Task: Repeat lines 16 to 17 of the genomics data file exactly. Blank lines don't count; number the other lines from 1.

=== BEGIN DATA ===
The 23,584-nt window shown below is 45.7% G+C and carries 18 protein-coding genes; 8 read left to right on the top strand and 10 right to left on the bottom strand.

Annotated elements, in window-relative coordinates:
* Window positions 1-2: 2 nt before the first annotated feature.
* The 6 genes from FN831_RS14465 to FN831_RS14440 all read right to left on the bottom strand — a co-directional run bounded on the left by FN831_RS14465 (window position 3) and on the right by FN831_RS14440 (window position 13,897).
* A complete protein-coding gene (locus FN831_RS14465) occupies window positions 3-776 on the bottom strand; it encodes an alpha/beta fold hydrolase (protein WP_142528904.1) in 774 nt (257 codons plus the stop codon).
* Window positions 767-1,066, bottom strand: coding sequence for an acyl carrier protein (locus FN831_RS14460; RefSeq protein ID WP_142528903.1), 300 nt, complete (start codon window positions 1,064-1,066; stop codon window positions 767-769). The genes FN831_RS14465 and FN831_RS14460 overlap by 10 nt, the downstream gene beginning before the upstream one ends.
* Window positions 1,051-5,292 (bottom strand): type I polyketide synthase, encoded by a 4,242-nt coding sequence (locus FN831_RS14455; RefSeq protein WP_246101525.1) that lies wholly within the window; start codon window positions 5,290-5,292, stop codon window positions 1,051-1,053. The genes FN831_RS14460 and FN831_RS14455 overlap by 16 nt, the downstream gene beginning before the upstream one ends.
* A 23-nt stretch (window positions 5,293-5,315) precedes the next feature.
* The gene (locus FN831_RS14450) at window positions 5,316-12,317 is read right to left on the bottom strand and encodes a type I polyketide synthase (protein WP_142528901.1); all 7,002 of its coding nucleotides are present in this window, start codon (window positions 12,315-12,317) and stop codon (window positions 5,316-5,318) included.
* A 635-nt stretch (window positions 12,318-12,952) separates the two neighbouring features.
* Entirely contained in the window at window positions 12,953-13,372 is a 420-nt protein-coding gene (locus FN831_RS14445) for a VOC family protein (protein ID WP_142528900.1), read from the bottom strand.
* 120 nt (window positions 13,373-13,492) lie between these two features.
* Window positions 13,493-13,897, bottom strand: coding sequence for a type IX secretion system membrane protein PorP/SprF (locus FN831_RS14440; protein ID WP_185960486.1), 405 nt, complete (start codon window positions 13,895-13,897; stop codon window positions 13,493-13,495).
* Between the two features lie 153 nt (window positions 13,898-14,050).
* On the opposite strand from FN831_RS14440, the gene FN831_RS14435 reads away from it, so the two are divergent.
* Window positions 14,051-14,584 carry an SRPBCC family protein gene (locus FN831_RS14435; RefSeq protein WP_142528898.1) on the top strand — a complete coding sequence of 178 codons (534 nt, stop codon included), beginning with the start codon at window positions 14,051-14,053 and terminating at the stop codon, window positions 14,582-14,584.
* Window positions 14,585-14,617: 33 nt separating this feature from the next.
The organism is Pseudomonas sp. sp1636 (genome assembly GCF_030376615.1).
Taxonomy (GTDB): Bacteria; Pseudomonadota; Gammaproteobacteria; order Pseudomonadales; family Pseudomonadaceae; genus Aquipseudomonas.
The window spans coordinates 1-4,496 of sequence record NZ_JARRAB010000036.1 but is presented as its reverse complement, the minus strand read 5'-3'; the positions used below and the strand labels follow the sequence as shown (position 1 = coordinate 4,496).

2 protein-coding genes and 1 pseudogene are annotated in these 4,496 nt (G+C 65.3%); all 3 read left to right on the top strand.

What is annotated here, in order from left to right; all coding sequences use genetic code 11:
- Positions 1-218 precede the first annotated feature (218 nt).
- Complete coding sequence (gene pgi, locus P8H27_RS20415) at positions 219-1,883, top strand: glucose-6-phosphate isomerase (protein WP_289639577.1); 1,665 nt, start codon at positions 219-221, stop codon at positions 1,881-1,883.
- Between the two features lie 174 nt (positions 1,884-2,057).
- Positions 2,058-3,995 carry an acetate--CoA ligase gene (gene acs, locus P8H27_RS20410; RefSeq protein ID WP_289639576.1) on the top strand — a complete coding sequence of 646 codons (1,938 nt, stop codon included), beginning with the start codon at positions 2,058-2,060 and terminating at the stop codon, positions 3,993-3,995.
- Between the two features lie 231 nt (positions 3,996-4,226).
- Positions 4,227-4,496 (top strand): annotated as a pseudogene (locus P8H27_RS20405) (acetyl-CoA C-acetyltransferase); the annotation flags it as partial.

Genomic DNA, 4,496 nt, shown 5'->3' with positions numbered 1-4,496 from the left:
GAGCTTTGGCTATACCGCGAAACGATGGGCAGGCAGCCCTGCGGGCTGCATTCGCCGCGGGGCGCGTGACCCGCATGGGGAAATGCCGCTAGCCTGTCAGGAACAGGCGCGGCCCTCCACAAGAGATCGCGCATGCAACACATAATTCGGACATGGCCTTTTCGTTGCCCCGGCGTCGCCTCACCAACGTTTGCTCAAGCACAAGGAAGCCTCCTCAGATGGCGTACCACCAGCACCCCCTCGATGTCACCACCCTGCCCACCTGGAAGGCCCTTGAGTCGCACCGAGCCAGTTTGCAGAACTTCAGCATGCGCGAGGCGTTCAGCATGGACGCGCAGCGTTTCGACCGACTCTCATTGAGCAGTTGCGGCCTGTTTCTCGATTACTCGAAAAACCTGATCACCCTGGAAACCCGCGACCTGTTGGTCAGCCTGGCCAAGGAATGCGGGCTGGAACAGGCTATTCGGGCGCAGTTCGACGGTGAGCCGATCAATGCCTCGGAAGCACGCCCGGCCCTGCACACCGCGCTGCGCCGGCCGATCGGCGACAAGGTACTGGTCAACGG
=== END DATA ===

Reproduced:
* Window positions 14,051-14,584 carry an SRPBCC family protein gene (locus FN831_RS14435; RefSeq protein WP_142528898.1) on the top strand — a complete coding sequence of 178 codons (534 nt, stop codon included), beginning with the start codon at window positions 14,051-14,053 and terminating at the stop codon, window positions 14,582-14,584.
* Window positions 14,585-14,617: 33 nt separating this feature from the next.